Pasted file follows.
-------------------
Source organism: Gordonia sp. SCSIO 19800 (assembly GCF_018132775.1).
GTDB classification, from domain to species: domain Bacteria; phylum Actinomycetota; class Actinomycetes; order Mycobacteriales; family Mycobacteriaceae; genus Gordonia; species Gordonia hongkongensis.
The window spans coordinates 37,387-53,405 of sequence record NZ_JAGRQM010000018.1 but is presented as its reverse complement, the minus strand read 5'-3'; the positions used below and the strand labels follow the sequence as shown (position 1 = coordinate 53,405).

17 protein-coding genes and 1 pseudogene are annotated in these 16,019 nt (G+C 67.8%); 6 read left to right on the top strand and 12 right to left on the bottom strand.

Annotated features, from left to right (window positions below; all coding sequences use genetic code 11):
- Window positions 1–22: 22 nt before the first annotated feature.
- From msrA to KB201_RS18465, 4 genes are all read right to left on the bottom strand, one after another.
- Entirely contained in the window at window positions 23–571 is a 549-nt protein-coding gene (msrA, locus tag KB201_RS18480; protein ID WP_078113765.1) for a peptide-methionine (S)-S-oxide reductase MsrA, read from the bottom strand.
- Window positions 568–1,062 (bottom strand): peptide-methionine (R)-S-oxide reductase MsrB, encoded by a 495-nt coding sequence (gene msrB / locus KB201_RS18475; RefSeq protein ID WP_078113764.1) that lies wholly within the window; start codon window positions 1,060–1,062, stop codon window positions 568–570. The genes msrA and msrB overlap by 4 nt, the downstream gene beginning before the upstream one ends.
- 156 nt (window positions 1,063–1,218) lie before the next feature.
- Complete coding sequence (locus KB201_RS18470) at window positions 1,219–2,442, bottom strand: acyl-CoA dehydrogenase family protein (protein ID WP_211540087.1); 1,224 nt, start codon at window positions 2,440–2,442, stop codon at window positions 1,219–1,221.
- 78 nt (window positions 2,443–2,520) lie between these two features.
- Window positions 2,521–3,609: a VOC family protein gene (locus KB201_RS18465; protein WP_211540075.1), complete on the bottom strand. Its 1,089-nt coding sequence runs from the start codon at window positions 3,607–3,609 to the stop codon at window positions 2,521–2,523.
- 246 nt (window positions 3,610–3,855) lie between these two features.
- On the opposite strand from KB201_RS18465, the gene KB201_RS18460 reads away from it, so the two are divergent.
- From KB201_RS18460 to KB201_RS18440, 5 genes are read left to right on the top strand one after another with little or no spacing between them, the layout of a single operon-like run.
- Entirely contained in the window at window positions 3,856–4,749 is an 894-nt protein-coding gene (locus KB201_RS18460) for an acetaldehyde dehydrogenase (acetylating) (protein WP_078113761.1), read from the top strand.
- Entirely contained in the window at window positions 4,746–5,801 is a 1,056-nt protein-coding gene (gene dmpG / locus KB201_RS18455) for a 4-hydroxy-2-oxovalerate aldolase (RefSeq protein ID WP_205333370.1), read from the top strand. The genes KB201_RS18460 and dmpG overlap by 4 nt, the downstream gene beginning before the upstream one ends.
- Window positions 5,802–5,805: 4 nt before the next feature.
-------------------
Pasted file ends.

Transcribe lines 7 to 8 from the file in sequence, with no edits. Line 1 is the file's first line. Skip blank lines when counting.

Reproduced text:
- From msrA to KB201_RS18465, 4 genes are all read right to left on the bottom strand, one after another.
- Entirely contained in the window at window positions 23–571 is a 549-nt protein-coding gene (msrA, locus tag KB201_RS18480; protein ID WP_078113765.1) for a peptide-methionine (S)-S-oxide reductase MsrA, read from the bottom strand.